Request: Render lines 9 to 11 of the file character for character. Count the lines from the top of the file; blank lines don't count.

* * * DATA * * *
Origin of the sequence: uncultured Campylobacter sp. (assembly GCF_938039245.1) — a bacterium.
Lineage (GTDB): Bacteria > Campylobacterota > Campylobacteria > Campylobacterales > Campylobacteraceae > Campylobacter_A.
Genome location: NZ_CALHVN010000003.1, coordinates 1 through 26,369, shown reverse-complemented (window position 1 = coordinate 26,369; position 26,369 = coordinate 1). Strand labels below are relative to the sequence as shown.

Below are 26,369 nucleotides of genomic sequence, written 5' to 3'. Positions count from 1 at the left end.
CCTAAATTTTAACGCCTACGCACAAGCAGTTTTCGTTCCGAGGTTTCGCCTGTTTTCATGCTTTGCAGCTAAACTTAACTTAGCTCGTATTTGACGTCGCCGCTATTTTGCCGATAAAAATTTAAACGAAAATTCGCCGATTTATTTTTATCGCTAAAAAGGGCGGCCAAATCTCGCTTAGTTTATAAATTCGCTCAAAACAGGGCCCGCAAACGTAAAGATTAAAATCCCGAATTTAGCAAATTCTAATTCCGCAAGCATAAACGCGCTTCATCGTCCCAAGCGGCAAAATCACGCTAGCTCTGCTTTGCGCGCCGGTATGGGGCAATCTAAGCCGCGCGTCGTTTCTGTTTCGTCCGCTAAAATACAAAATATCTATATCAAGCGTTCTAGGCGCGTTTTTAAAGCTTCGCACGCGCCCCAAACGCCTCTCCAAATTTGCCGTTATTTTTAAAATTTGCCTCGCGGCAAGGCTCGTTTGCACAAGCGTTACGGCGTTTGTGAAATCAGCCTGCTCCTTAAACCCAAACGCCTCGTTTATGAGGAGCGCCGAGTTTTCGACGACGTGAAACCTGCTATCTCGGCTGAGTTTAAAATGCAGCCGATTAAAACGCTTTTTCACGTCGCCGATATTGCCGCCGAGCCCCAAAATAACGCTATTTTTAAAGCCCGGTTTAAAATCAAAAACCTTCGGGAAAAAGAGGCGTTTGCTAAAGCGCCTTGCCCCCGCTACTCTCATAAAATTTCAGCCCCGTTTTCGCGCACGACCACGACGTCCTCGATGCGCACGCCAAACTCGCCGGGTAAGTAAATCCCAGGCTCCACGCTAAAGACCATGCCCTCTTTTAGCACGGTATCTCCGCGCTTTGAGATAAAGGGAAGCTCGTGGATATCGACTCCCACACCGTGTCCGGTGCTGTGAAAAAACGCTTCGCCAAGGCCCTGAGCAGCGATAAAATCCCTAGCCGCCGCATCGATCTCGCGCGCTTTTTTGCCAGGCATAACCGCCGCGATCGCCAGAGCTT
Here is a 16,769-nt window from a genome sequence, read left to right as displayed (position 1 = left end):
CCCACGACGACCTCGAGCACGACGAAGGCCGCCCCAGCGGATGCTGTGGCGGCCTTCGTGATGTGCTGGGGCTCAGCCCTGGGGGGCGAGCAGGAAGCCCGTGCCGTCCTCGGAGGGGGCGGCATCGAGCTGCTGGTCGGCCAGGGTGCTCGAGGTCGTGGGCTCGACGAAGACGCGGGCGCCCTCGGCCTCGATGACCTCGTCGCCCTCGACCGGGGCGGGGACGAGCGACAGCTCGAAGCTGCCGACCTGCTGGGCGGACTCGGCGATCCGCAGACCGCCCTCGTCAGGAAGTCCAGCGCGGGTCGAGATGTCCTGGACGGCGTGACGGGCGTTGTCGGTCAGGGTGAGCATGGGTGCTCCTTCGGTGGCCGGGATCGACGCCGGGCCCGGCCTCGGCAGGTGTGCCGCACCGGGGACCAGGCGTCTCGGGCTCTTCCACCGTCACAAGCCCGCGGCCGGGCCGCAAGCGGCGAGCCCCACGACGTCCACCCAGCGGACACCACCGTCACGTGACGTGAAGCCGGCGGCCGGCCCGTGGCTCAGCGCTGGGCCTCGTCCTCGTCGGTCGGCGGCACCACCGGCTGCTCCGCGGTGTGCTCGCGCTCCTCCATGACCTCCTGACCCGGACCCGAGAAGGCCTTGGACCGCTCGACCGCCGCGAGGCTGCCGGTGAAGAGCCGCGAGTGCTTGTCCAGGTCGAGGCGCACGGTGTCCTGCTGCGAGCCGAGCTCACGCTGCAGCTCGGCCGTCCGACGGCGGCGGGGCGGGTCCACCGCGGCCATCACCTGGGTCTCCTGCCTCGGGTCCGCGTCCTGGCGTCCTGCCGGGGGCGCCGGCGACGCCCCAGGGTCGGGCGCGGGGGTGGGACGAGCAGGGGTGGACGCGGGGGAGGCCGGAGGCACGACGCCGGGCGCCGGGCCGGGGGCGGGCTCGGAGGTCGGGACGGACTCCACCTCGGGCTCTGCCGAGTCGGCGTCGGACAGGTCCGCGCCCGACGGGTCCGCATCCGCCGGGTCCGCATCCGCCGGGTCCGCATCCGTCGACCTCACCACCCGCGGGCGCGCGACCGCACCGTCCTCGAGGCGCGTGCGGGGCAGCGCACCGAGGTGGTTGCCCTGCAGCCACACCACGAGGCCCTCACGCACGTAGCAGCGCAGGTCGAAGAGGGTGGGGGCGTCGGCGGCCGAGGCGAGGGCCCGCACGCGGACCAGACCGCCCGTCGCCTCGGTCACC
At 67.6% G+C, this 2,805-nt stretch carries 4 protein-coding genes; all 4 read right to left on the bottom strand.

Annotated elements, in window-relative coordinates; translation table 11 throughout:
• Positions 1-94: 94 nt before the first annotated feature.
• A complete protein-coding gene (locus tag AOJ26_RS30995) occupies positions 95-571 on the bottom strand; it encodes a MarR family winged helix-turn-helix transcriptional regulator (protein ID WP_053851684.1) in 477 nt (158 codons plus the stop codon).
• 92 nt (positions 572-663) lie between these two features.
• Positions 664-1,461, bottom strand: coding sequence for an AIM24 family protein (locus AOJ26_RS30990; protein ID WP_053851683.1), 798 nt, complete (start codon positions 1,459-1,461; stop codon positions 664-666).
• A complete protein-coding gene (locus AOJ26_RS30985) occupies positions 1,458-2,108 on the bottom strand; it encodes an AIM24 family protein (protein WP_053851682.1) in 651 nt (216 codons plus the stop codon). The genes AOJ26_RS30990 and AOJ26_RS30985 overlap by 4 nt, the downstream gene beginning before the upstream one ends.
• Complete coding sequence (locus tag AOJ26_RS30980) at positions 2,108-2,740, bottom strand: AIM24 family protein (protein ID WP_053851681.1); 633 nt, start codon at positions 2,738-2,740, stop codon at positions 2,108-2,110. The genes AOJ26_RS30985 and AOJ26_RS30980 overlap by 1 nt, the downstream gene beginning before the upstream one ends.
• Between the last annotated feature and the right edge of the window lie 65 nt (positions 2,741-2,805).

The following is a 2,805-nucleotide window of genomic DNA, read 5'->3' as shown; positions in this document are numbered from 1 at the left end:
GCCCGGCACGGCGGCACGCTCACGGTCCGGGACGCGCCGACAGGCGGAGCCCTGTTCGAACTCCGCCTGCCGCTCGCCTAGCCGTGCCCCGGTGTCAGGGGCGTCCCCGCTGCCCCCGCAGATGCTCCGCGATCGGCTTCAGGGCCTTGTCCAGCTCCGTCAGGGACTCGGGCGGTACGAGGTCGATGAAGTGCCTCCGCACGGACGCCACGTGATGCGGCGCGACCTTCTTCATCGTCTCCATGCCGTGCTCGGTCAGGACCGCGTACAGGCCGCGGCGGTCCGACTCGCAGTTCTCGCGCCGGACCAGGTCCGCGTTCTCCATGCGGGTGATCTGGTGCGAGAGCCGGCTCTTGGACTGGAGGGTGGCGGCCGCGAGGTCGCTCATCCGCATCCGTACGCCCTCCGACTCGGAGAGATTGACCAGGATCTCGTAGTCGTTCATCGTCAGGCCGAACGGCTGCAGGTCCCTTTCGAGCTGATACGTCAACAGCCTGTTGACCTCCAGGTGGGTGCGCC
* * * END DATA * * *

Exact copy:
Annotated elements, in window-relative coordinates; translation table 11 throughout:
• Positions 1-94: 94 nt before the first annotated feature.
• A complete protein-coding gene (locus tag AOJ26_RS30995) occupies positions 95-571 on the bottom strand; it encodes a MarR family winged helix-turn-helix transcriptional regulator (protein ID WP_053851684.1) in 477 nt (158 codons plus the stop codon).